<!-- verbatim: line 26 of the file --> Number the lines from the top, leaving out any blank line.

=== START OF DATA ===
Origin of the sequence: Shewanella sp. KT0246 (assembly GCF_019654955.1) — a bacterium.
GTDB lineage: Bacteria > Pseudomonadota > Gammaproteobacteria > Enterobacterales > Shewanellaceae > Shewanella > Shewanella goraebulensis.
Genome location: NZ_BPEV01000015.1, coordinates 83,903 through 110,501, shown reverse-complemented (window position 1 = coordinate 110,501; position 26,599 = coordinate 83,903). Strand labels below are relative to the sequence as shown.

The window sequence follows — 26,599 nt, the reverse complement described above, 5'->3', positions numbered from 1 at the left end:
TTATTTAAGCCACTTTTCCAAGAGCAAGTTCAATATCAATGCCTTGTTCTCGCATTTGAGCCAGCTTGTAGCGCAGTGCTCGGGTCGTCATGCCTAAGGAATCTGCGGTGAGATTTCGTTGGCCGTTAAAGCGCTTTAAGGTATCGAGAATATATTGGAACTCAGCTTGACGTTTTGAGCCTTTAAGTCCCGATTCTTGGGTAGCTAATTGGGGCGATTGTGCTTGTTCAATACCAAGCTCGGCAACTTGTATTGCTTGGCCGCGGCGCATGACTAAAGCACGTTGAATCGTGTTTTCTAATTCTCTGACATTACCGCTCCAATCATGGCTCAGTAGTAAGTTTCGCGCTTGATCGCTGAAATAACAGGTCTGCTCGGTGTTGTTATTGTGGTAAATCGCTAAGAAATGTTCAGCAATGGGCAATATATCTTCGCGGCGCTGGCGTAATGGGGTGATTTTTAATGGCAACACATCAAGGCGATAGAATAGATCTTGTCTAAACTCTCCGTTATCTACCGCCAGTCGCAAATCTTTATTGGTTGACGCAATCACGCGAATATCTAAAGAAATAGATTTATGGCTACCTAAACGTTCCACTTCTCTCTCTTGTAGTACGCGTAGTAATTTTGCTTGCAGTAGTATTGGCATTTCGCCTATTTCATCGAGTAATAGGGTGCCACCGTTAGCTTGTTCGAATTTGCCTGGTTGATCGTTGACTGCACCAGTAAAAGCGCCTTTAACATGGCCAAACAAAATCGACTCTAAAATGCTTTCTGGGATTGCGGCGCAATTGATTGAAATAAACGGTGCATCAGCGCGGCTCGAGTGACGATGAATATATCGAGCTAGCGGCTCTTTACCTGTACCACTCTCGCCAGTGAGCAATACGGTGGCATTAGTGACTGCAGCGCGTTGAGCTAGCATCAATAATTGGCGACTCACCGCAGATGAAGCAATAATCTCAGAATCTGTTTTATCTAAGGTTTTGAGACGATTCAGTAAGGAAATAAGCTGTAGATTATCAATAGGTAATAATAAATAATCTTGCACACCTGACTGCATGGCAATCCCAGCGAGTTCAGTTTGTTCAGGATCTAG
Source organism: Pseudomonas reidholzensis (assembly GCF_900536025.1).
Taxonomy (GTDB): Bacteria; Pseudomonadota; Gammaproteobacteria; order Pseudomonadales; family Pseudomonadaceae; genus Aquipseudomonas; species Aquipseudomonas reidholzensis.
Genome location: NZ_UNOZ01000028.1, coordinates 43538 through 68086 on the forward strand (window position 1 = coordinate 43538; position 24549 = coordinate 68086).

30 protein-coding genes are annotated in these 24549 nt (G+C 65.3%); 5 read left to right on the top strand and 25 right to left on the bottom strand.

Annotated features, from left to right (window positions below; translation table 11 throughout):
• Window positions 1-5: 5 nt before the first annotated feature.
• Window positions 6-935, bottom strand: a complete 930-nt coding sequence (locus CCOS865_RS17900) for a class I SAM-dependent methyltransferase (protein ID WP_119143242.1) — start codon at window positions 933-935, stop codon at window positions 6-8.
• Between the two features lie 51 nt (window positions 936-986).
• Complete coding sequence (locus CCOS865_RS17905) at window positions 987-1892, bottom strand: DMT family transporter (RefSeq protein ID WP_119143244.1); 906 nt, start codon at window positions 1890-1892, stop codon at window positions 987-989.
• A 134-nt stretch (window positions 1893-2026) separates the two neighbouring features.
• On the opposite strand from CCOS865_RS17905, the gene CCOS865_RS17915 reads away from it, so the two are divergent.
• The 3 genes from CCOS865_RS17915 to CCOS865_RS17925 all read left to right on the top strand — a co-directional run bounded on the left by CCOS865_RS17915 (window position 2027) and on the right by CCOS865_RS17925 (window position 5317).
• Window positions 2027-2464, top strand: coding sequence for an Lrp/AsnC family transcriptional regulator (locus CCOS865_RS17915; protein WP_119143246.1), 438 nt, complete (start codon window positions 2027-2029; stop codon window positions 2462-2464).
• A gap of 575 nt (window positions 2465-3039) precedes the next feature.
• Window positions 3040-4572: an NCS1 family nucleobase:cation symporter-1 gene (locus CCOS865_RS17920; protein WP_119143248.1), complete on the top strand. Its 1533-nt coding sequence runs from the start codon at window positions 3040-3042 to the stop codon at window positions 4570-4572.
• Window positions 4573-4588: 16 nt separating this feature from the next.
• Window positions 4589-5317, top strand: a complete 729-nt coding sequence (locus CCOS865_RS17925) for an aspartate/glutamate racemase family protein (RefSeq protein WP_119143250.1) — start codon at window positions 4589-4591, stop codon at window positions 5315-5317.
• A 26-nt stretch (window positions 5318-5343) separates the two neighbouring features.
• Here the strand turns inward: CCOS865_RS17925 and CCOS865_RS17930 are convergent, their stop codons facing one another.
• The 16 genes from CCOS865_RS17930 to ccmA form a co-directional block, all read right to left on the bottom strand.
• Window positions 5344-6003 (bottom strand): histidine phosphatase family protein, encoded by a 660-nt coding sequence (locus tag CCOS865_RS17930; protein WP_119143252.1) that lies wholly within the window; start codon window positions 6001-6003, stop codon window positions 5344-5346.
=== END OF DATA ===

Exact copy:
• Window positions 5344-6003 (bottom strand): histidine phosphatase family protein, encoded by a 660-nt coding sequence (locus tag CCOS865_RS17930; protein WP_119143252.1) that lies wholly within the window; start codon window positions 6001-6003, stop codon window positions 5344-5346.